Steinhauser: Bush pushes back on immigration, breaks diet
CONCORD - Jeb Bush held his ground in the face of a tough question on immigration, and briefly broke his diet, as he arrived in New Hampshire on the eve of a major Republican presidential cattle call.
The former Florida governor and likely GOP presidential candidate Thursday night fielded a grab bag of questions from an audience of Granite State voters packed into the Snowshoe Club, a rustic red-shingled cottage on the outskirts of Concord that dates back more than a century.
Bush was the latest presidential contender to speak at Politics and Pies, which is fast becoming must attend event for Republican White House hopefuls.
While Bush is considered the nominal front-runner right now in the race for the GOP nomination, some conservatives remain wary of him due to his support for a pathway to legitimacy for many of the millions of undocumented immigrants living in the U.S.
One of the last questions from the crowd came from Charles Pewitt, who told Bush that "I don't think the vast majority of the American people support mass immigration and increased legal immigration or legalization or any other schemes that will bring more immigrants into the country. So you're going to have a tough sell."
Bush appeared ready for the question, quickly responding.
"Well that's my job. My job is to not back down on my beliefs. Hopefully you like some of the other stuff I said. I'll mark you down as neutral on the immigration one," Bush said to laughter from the audience.
"I respect your views but I don't have to agree to it," Bush added.
Earlier in the evening, Bush said that Senate Republicans should allow a vote on Loretta Lynch, President Barack Obama's nominee for attorney general.
"I think presidents have the right to pick their team in general," Bush said. "If someone is supportive of the president's polices, whether you agree with them or not, there should be some deference to the executive. This should not always be partisan."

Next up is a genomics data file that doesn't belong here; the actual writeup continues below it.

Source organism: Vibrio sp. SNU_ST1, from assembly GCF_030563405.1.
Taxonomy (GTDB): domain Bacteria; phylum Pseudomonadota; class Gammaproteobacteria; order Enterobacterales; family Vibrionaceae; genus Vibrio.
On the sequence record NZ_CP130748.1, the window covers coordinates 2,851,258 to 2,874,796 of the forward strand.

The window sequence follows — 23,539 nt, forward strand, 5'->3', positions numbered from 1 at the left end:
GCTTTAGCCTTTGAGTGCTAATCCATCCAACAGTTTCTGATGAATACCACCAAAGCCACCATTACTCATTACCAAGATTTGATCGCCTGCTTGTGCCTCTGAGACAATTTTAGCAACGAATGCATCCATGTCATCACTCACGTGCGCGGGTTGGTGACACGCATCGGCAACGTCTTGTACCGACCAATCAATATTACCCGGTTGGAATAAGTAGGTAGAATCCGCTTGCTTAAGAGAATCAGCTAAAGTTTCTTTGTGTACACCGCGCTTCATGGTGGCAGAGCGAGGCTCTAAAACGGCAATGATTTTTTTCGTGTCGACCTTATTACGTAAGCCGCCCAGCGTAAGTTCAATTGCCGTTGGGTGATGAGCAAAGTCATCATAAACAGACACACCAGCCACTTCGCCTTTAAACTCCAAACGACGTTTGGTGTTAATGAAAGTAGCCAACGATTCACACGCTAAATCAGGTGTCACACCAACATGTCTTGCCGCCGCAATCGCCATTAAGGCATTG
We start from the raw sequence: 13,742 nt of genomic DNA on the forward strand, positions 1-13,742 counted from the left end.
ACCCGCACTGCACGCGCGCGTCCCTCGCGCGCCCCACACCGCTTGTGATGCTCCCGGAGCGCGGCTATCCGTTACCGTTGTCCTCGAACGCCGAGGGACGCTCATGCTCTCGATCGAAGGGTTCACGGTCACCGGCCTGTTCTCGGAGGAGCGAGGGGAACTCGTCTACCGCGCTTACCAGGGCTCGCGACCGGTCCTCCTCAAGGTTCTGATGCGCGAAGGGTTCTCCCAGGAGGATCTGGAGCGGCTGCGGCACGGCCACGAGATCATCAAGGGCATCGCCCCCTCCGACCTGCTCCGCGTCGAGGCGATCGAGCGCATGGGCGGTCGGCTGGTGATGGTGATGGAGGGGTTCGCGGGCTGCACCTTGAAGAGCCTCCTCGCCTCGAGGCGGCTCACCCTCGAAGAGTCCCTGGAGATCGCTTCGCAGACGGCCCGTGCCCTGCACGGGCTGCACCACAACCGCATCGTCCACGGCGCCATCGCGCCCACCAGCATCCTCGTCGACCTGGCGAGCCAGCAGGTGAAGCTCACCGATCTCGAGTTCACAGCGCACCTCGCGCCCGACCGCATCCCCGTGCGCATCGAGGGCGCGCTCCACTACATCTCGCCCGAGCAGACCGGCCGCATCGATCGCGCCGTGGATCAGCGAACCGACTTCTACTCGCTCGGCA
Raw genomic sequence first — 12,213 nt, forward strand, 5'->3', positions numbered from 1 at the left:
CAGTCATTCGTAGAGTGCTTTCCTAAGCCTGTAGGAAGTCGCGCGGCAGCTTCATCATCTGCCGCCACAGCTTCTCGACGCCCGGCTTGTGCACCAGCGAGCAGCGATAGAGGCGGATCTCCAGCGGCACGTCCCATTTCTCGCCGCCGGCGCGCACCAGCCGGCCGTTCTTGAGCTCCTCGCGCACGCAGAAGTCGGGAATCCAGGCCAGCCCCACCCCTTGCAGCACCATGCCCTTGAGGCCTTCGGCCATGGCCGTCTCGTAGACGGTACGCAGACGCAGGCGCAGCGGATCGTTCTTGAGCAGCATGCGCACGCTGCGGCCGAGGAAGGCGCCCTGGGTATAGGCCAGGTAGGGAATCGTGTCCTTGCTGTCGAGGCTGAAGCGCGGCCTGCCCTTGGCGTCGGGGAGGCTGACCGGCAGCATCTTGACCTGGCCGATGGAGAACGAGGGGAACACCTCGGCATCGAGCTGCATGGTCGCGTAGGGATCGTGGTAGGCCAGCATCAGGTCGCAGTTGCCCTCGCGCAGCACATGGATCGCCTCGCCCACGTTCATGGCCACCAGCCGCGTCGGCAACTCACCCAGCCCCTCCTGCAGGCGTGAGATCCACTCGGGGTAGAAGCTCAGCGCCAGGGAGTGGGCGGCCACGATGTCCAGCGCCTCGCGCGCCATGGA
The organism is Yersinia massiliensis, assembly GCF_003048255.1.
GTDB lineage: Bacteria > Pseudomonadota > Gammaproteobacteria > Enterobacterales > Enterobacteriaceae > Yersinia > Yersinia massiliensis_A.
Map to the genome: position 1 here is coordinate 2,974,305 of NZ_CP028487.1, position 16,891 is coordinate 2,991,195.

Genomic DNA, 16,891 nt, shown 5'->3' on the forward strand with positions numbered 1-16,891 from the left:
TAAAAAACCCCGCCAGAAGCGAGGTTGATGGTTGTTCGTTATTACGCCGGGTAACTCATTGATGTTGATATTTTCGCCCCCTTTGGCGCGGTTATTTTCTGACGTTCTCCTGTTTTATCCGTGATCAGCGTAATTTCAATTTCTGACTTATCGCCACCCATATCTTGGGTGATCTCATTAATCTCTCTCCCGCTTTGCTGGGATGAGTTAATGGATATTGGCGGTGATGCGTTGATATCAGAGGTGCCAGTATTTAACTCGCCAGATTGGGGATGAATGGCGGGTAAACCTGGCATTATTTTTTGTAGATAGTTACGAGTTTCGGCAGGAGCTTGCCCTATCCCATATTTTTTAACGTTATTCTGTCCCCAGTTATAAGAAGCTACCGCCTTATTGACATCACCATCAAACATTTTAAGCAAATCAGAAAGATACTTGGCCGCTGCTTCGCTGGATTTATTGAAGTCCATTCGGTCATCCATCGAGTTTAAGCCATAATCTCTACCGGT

Lynch, who if confirmed would be the first African-American woman to serve as attorney general, was nominated by Obama in November.
Bush said that outgoing Attorney General Eric Holder had "politicized the office," adding that "the longer it takes to confirm her, the longer Eric Holder stays at attorney general. Look at it that way.
Later, taking questions from reporters, Bush seemed to take a veiled swipe at Democratic presidential candidate Hillary Clinton, who made a stop at a Chipotle restaurant in Ohio earlier this week as she motoring from New York to Iowa.
Asked if he eats at the popular Mexican fast food chain, Bush responded that "I actually cook it at home. I don't need to go to Chipotle."
At Politics and Pies, after talking about the politics is over, it's time to enjoy the pies, which Bush did. Bush, who's hoping to cut a few pounds, is currently on a diet. But it appears he took the night off.
"The hell with the diet," Bush said as he ate a slice of blueberry pie.
Friday Bush speaks at the First-in-the-Nation Leadership Summit, a two day gathering in Nashua that's being organized by the New Hampshire GOP. Some 20 Republican candidates and probable contenders are speaking at the Friday and Saturday gathering.